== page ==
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LETTERS TO EDITOR
The Train Play
Since there isn't much of a story - as you might have guessed from the title - one has to look elsewhere for drama. I found it staring at me from the moment I entered the auditorium at the Ohio Theater. The set, designed by David Morris, immediately establishes the mood (playful) and establishes the setting (everywhere/nowhere), while representing familiar imaginary territory, somewhere in George Jetsonland, circa infinity. Creating a great sweeping crescent, the "train" consists of a raised platform on which sit eight sturdy passenger benches. Above hangs a curved ceiling. The entire affair is painted metallic silver and looks vaguely space aged.
The title - so inadequate, so devoid of meaning, so - perfect. But can you imagine Tennessee Williams calling his masterpiece, The Streetcar Play? Ms Adams, therefore, should be commended for offering a title that promises so little. This play could - and perhaps should? - be a monologue played by one actor as a standup routine. Playwright Adams only has only one voice to offer. Her effort to divide it among several characters works only to a certain extent. It is that voice of learning we hear often and have heard now for some thirty years, consisting of American New Age blather, Marxist disgruntlement, and hetero/homosexual fantasy. It could be called politically correct pornographic musings. Mind you, Adams makes the most of it.
Each passenger enters alone, sits, and begins to speak. None has anything to say, but there is much said. In fact, from the opening words of The Voice (Dan Sturges), who is a kind of hysterical unseen train conductor ("Fuck you all, we'll get there when we get there."), we get the sense that what is said has no grounding in reality. A fleeing Irishman by the name of Gabriel Anglefood (Austin Jones) takes the first bench and begins his equally distressed and distressing rant ("There will only be safety in a transformed universe.") Then comes an erudite Afro-American travel writer (Keith Davis), who is capable of wit ("I'm not a pedophile. If I were, I'd like nice children"). This he says to his young neighbor, Leopard-Girl (Ami Shukla), an energized lunatic who has the power to stop time and to make herself invisible. She also affects a marvelous pout ("I can't find my secret power".). The train is then eventually filled with five more passengers: two women and three Russian tourists ("Wherever we go, there we are.")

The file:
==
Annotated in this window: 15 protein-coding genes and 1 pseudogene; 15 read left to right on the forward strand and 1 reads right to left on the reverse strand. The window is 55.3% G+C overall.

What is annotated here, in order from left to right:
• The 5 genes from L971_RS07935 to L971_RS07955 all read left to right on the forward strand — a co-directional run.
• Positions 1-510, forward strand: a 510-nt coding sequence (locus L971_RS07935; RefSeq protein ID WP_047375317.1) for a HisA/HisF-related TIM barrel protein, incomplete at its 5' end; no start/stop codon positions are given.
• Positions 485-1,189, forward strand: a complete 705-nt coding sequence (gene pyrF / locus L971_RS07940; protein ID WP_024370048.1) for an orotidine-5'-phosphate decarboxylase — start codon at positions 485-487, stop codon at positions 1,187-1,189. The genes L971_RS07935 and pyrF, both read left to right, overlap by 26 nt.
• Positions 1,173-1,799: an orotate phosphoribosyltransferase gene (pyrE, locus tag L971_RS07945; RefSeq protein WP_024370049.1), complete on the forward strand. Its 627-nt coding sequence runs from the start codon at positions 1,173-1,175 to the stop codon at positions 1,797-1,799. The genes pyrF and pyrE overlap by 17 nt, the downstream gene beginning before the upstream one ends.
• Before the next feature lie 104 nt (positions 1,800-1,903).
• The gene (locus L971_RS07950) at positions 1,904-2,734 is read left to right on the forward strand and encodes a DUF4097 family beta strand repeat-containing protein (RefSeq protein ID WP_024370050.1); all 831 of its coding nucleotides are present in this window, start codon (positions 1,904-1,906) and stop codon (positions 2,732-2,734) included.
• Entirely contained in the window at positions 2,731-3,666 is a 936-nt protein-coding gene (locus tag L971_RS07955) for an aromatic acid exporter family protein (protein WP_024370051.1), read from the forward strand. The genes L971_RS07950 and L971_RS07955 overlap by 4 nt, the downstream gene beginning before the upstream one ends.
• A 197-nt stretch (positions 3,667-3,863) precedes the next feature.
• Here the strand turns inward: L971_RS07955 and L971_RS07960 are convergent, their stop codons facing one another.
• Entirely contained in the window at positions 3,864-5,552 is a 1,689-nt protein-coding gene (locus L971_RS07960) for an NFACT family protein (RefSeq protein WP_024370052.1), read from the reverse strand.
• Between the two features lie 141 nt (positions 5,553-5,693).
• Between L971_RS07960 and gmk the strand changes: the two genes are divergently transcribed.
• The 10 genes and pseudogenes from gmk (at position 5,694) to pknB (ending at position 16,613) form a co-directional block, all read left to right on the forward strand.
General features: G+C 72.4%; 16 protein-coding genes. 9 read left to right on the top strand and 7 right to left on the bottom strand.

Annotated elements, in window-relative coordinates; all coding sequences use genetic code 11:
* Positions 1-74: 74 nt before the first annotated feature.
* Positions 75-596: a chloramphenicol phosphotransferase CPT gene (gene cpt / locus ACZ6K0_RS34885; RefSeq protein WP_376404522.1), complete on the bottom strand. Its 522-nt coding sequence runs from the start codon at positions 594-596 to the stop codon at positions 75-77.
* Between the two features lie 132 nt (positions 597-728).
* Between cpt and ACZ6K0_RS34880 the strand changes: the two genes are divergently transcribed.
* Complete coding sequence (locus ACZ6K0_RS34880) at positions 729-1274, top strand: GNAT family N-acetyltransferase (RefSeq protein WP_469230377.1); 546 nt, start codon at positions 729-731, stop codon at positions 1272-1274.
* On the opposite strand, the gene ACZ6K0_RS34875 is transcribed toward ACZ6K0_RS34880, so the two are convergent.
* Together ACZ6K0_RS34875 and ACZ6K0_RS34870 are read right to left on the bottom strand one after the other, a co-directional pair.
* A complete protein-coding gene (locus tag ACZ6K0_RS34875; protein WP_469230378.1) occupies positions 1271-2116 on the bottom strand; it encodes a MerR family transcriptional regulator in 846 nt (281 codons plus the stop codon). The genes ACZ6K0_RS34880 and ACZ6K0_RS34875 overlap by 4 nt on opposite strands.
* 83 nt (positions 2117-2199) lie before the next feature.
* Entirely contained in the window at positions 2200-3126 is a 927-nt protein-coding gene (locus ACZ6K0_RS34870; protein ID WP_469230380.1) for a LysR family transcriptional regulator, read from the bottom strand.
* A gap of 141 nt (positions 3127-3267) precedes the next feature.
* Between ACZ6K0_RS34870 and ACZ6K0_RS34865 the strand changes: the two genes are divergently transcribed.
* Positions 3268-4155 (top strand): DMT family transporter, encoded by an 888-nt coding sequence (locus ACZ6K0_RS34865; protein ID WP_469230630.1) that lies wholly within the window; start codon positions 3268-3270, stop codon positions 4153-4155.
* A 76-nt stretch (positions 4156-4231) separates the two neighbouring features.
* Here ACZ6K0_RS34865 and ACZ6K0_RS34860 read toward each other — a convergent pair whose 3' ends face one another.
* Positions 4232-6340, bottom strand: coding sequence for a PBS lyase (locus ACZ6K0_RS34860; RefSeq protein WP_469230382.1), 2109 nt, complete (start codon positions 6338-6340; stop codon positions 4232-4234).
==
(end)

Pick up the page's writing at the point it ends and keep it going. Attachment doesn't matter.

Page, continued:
The train chugs along. Things begin to pick up, though, when the soloists begin to move about the cabin, finding new configurations in their isolation. Jonathan Silverstein, by the way, directs with flair and confidence. None of the temporary entanglements is entirely obvious. The embittered travel writer mixes it up with the jaded goddess, Gaia (Maria Porter), creating in the process a rather charming befuddlement. Dmitri (Ryan Shogren), the youngest of the three Russians has his eye on the fleeing Irishman, and winds up throwing the audience a curve. Most effective and amusing is the Scientist's flirtation with the remaining Russians, Mikhail (Mark Leydorf) and Sergei (Gibson Frazier). The simulated sex scene that ensues is the most persuasive moment in the play, because here the audience finally gets its face rubbed in a little reality. In fact, the play - if it can ever be called a play - really begins when the passengers couple up. The writing improves, the actors finally have something to do, and the tiresome incantations become opportunities for witty exchange.
The acting is uneven. Austin Jones makes a most compelling little Irishman, while Maria Porter never quite seems as English as she would have us believe. Mark Leydorf and Gibson Frazier play an amusing Russian pair, but their little brother seems much more like an American from Dayton, Ohio. Keith Davis is adequate, but never quite comes into his own. This could be said of Quincy Tyler Bernstine as the Scientist, were it not for her virtuoso orgasm, which brings the house down. Ami Shukla, most compelling of the ensemble, creates a character who, although difficult to get a handle on, nonetheless, consistently grabs one's attention.
Now just where the hell is this train headed? I don't want to give it away. But wherever it is, lighting designer David Zeffren creates something as magical as Oz and as breathtaking as the Grand Canyon. Head for the Ohio Theater to find out. All aboard.
6, 500 Comparative Phrases including 800 Shakespearean Metaphors by CurtainUp's editor.
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